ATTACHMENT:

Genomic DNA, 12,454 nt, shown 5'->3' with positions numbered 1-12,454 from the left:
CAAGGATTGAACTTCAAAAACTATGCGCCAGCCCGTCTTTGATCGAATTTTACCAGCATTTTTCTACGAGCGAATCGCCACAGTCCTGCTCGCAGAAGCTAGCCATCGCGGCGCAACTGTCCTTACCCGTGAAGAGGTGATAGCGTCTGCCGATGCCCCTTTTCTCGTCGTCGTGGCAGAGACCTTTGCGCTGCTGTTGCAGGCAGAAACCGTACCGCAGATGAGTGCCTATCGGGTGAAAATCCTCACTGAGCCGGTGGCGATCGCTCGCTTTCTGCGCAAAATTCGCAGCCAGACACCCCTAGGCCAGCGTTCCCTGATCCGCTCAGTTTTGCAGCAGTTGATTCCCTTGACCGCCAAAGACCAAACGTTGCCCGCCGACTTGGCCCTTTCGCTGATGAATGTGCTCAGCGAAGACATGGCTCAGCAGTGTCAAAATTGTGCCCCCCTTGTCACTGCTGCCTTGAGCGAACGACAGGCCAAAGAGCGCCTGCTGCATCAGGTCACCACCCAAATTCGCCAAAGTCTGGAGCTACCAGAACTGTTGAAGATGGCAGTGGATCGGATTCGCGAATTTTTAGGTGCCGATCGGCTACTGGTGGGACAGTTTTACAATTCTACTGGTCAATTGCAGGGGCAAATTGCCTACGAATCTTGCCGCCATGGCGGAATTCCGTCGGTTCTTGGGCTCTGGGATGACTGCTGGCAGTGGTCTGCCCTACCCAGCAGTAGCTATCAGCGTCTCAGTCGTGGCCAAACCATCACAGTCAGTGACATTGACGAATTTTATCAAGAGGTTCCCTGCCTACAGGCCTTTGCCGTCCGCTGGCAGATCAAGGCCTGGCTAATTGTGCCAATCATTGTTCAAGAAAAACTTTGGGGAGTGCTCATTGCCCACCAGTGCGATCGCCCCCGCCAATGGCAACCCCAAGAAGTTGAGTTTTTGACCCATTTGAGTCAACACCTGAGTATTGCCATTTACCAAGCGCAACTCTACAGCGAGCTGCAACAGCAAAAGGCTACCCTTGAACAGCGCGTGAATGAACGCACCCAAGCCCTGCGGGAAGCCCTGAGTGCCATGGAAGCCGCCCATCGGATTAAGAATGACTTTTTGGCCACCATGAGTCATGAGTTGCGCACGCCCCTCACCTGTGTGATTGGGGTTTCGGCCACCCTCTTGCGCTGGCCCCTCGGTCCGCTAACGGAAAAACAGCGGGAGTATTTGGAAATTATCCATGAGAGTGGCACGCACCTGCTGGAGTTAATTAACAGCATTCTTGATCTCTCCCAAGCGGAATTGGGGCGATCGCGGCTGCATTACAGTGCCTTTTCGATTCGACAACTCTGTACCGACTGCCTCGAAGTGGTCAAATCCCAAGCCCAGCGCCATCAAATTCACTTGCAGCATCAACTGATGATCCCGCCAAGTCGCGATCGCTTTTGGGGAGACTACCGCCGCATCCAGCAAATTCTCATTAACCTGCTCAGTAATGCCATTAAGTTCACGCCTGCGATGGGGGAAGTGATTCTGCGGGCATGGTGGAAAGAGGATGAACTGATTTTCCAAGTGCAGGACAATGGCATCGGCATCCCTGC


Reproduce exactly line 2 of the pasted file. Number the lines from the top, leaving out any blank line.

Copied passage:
CAAGGATTGAACTTCAAAAACTATGCGCCAGCCCGTCTTTGATCGAATTTTACCAGCATTTTTCTACGAGCGAATCGCCACAGTCCTGCTCGCAGAAGCTAGCCATCGCGGCGCAACTGTCCTTACCCGTGAAGAGGTGATAGCGTCTGCCGATGCCCCTTTTCTCGTCGTCGTGGCAGAGACCTTTGCGCTGCTGTTGCAGGCAGAAACCGTACCGCAGATGAGTGCCTATCGGGTGAAAATCCTCACTGAGCCGGTGGCGATCGCTCGCTTTCTGCGCAAAATTCGCAGCCAGACACCCCTAGGCCAGCGTTCCCTGATCCGCTCAGTTTTGCAGCAGTTGATTCCCTTGACCGCCAAAGACCAAACGTTGCCCGCCGACTTGGCCCTTTCGCTGATGAATGTGCTCAGCGAAGACATGGCTCAGCAGTGTCAAAATTGTGCCCCCCTTGTCACTGCTGCCTTGAGCGAACGACAGGCCAAAGAGCGCCTGCTGCATCAGGTCACCACCCAAATTCGCCAAAGTCTGGAGCTACCAGAACTGTTGAAGATGGCAGTGGATCGGATTCGCGAATTTTTAGGTGCCGATCGGCTACTGGTGGGACAGTTTTACAATTCTACTGGTCAATTGCAGGGGCAAATTGCCTACGAATCTTGCCGCCATGGCGGAATTCCGTCGGTTCTTGGGCTCTGGGATGACTGCTGGCAGTGGTCTGCCCTACCCAGCAGTAGCTATCAGCGTCTCAGTCGTGGCCAAACCATCACAGTCAGTGACATTGACGAATTTTATCAAGAGGTTCCCTGCCTACAGGCCTTTGCCGTCCGCTGGCAGATCAAGGCCTGGCTAATTGTGCCAATCATTGTTCAAGAAAAACTTTGGGGAGTGCTCATTGCCCACCAGTGCGATCGCCCCCGCCAATGGCAACCCCAAGAAGTTGAGTTTTTGACCCATTTGAGTCAACACCTGAGTATTGCCATTTACCAAGCGCAACTCTACAGCGAGCTGCAACAGCAAAAGGCTACCCTTGAACAGCGCGTGAATGAACGCACCCAAGCCCTGCGGGAAGCCCTGAGTGCCATGGAAGCCGCCCATCGGATTAAGAATGACTTTTTGGCCACCATGAGTCATGAGTTGCGCACGCCCCTCACCTGTGTGATTGGGGTTTCGGCCACCCTCTTGCGCTGGCCCCTCGGTCCGCTAACGGAAAAACAGCGGGAGTATTTGGAAATTATCCATGAGAGTGGCACGCACCTGCTGGAGTTAATTAACAGCATTCTTGATCTCTCCCAAGCGGAATTGGGGCGATCGCGGCTGCATTACAGTGCCTTTTCGATTCGACAACTCTGTACCGACTGCCTCGAAGTGGTCAAATCCCAAGCCCAGCGCCATCAAATTCACTTGCAGCATCAACTGATGATCCCGCCAAGTCGCGATCGCTTTTGGGGAGACTACCGCCGCATCCAGCAAATTCTCATTAACCTGCTCAGTAATGCCATTAAGTTCACGCCTGCGATGGGGGAAGTGATTCTGCGGGCATGGTGGAAAGAGGATGAACTGATTTTCCAAGTGCAGGACAATGGCATCGGCATCCCTGC